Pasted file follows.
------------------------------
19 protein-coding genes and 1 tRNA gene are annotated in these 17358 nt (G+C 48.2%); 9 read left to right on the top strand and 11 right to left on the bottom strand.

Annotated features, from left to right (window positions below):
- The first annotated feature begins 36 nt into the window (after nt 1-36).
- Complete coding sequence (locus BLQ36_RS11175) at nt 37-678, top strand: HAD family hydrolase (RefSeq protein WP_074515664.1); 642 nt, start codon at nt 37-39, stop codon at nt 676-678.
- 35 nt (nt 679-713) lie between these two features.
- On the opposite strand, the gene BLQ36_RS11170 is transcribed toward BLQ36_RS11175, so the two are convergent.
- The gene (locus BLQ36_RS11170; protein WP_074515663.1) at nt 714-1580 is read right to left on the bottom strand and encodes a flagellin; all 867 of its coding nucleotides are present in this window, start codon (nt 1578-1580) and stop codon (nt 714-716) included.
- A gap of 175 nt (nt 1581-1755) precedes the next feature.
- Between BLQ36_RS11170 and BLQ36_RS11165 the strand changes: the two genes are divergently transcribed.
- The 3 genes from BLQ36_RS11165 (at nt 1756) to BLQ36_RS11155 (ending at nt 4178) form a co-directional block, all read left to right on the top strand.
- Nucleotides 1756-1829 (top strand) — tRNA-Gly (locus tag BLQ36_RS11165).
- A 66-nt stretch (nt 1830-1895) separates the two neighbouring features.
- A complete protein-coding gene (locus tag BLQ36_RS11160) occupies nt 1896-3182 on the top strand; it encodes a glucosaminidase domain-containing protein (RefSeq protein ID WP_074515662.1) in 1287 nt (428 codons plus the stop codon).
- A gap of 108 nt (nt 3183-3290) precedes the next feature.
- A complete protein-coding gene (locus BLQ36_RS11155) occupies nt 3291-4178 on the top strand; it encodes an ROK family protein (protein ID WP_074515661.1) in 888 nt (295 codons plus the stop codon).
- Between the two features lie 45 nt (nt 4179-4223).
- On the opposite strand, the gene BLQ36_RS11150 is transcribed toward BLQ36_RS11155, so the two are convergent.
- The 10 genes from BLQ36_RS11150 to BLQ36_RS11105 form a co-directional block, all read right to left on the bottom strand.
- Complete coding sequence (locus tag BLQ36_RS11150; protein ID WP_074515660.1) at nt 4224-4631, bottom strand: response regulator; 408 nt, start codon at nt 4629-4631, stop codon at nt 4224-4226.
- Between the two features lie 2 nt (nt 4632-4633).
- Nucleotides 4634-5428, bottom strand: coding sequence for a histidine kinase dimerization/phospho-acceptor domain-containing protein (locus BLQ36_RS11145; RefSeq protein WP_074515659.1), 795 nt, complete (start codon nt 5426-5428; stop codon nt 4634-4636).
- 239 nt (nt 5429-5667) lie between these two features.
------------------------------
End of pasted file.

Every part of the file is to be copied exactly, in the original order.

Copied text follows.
19 protein-coding genes and 1 tRNA gene are annotated in these 17358 nt (G+C 48.2%); 9 read left to right on the top strand and 11 right to left on the bottom strand.

Annotated features, from left to right (window positions below):
- The first annotated feature begins 36 nt into the window (after nt 1-36).
- Complete coding sequence (locus BLQ36_RS11175) at nt 37-678, top strand: HAD family hydrolase (RefSeq protein WP_074515664.1); 642 nt, start codon at nt 37-39, stop codon at nt 676-678.
- 35 nt (nt 679-713) lie between these two features.
- On the opposite strand, the gene BLQ36_RS11170 is transcribed toward BLQ36_RS11175, so the two are convergent.
- The gene (locus BLQ36_RS11170; protein WP_074515663.1) at nt 714-1580 is read right to left on the bottom strand and encodes a flagellin; all 867 of its coding nucleotides are present in this window, start codon (nt 1578-1580) and stop codon (nt 714-716) included.
- A gap of 175 nt (nt 1581-1755) precedes the next feature.
- Between BLQ36_RS11170 and BLQ36_RS11165 the strand changes: the two genes are divergently transcribed.
- The 3 genes from BLQ36_RS11165 (at nt 1756) to BLQ36_RS11155 (ending at nt 4178) form a co-directional block, all read left to right on the top strand.
- Nucleotides 1756-1829 (top strand) — tRNA-Gly (locus tag BLQ36_RS11165).
- A 66-nt stretch (nt 1830-1895) separates the two neighbouring features.
- A complete protein-coding gene (locus tag BLQ36_RS11160) occupies nt 1896-3182 on the top strand; it encodes a glucosaminidase domain-containing protein (RefSeq protein ID WP_074515662.1) in 1287 nt (428 codons plus the stop codon).
- A gap of 108 nt (nt 3183-3290) precedes the next feature.
- A complete protein-coding gene (locus BLQ36_RS11155) occupies nt 3291-4178 on the top strand; it encodes an ROK family protein (protein ID WP_074515661.1) in 888 nt (295 codons plus the stop codon).
- Between the two features lie 45 nt (nt 4179-4223).
- On the opposite strand, the gene BLQ36_RS11150 is transcribed toward BLQ36_RS11155, so the two are convergent.
- The 10 genes from BLQ36_RS11150 to BLQ36_RS11105 form a co-directional block, all read right to left on the bottom strand.
- Complete coding sequence (locus tag BLQ36_RS11150; protein ID WP_074515660.1) at nt 4224-4631, bottom strand: response regulator; 408 nt, start codon at nt 4629-4631, stop codon at nt 4224-4226.
- Between the two features lie 2 nt (nt 4632-4633).
- Nucleotides 4634-5428, bottom strand: coding sequence for a histidine kinase dimerization/phospho-acceptor domain-containing protein (locus BLQ36_RS11145; RefSeq protein WP_074515659.1), 795 nt, complete (start codon nt 5426-5428; stop codon nt 4634-4636).
- 239 nt (nt 5429-5667) lie between these two features.